Ogurtsova K, da Rocha Fernandes JD, Huang Y, Linnenkamp U, Guariguata L, Cho NH, et al. IDF Diabetes Atlas: Global estimates for the prevalence of diabetes for 2015 and 2040. Diabetes Res Clin Pract 2017;128:40-50.  Back to cited text no. 3
Boulton AJ, Vileikyte L, Ragnarson-Tennvall G, Apelqvist J. The global burden of diabetic foot disease. Lancet 2005;366:1719-24.  Back to cited text no. 4
Chong MS, Hester J. Diabetic painful neuropathy: Current and future treatment options. Drugs 2007;67:569-85.  Back to cited text no. 5
Sommer C. Painful neuropathies. Curr Opin Neurol 2003;16:623-8.  Back to cited text no. 6
Kästenbauer T, Irsigler P, Sauseng S, Grimm A, Prager R. The prevalence of symptoms of sensorimotor and autonomic neuropathy in Type 1 and Type 2 diabetic subjects. J Diabetes Complications 2004;18:27-31.  Back to cited text no. 7
Halawa MR, Karawagh A, Zeidan A, Mahmoud AE, Sakr M, Hegazy A. Prevalence of painful diabetic peripheral neuropathy among patients suffering from diabetes mellitus in Saudi Arabia. Curr Med Res Opin 2010;26:337-43.  Back to cited text no. 8
Ligda G, Ploubidis D, Foteli S, Kontou PI, Nikolaou C, Tentolouris N. Quality of life in subjects with type 2 diabetes mellitus with diabetic retinopathy: A case-control study. Diabetes Metab Syndr 2019;13:947-52.  Back to cited text no. 9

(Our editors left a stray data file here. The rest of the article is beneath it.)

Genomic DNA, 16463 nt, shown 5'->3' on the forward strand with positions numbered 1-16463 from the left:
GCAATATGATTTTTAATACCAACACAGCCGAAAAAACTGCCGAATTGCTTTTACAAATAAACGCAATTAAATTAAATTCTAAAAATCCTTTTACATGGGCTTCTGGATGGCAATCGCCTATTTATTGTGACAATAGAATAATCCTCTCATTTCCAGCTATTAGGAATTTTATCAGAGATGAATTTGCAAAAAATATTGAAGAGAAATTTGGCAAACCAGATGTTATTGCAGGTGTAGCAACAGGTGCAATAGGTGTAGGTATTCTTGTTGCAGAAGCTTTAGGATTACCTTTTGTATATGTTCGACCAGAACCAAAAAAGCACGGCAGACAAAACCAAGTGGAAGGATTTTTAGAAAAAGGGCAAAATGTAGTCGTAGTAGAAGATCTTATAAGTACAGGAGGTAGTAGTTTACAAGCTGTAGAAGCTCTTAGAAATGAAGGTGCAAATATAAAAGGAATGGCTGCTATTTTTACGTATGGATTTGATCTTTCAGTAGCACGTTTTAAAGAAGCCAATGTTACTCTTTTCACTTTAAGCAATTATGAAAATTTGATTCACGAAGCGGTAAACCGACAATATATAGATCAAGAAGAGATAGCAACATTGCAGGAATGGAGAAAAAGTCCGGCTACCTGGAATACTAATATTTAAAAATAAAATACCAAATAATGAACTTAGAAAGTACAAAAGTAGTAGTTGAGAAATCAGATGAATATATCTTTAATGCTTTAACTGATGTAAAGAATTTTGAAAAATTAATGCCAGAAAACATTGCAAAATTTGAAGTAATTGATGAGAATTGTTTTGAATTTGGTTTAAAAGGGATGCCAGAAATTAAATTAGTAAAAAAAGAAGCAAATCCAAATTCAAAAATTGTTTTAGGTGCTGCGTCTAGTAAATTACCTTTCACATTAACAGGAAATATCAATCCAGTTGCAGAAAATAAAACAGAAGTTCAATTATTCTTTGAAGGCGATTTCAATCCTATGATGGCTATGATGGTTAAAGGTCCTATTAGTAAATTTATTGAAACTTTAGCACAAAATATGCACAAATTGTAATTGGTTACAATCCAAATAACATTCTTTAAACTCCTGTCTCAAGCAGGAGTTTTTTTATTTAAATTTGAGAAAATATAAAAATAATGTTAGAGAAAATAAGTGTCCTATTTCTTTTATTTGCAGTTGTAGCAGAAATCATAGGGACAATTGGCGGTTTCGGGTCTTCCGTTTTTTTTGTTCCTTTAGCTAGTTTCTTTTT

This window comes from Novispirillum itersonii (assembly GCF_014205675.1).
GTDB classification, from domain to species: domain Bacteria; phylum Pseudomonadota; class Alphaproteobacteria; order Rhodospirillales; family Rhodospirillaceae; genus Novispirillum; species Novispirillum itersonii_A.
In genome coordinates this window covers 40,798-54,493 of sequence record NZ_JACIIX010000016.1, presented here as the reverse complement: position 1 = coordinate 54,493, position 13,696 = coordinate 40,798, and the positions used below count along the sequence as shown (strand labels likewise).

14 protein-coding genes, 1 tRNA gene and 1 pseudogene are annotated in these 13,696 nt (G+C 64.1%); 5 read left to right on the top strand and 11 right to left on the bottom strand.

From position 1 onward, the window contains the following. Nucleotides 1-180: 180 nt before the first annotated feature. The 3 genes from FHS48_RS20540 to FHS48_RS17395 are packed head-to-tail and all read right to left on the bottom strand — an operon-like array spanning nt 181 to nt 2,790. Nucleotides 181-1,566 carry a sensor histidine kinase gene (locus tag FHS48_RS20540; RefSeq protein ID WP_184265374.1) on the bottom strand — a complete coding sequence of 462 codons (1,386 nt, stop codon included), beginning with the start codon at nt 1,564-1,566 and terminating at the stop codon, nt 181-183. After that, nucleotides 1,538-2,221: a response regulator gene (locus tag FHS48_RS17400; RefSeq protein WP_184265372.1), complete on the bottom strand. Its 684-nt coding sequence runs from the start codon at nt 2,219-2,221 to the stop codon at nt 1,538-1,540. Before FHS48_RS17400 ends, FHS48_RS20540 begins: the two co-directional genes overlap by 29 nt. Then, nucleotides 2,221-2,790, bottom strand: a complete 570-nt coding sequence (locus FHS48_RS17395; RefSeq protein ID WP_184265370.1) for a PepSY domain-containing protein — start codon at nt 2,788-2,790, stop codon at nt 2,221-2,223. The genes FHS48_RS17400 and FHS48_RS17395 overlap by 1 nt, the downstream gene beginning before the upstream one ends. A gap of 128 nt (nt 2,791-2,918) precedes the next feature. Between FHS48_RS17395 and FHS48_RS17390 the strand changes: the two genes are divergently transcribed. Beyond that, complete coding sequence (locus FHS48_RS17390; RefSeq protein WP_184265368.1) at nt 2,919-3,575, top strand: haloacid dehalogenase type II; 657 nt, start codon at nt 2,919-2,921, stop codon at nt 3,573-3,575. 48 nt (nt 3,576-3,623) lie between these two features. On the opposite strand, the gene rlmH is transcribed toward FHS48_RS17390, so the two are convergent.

Tonetto IF, Baptista MH, Gomides DD, Pace AE. Quality of life of people with diabetes mellitus. Rev Esc Enferm USP 2019;53:e03424.  Back to cited text no. 10
Argoff CE, Cole BE, Fishbain DA, Irving GA. Diabetic peripheral neuropathic pain: Clinical and quality-of-life issues. Mayo Clin Proc 2006;81:S3-11.  Back to cited text no. 11
Mokhtari Z, Gheshlagh RG, Kurdi A. Health-related quality of life in Iranian patients with type 2 diabetes: An updated meta-analysis. Diabetes Metab Syndr 2019;13:402-7.  Back to cited text no. 12
The World Health Organization Quality of Life assessment (WHOQOL): Position paper from the World Health Organization. Soc Sci Med 1995;41:1403-9.  Back to cited text no. 13
Algeffari MA. Painful Diabetic Peripheral Neuropathy among Saudi Diabetic Patients is Common but Under-recognized: Multicenter Cross-sectional study at primary health care setting. J Family Community Med 2018;25:43-7.  Back to cited text no. 14
Sendi RA, Mahrus AM, Saeed RM, Mohammed MA, Al-Dubai SAR. Diabetic peripheral neuropathy among Saudi diabetic patients: A multicenter cross-sectional study at primary health care setting. J Family Med Prim Care 2020;9:197-201.  Back to cited text no. 15
[PUBMED]  [Full text]  
Salman Roghani R, Delbari A, Asadi-Lari M, Rashedi V, Lökk J. Neuropathic pain prevalence of older adults in an Urban Area of Iran: A population-based study. Pain Res Treat 2019;2019:9015695.  Back to cited text no. 16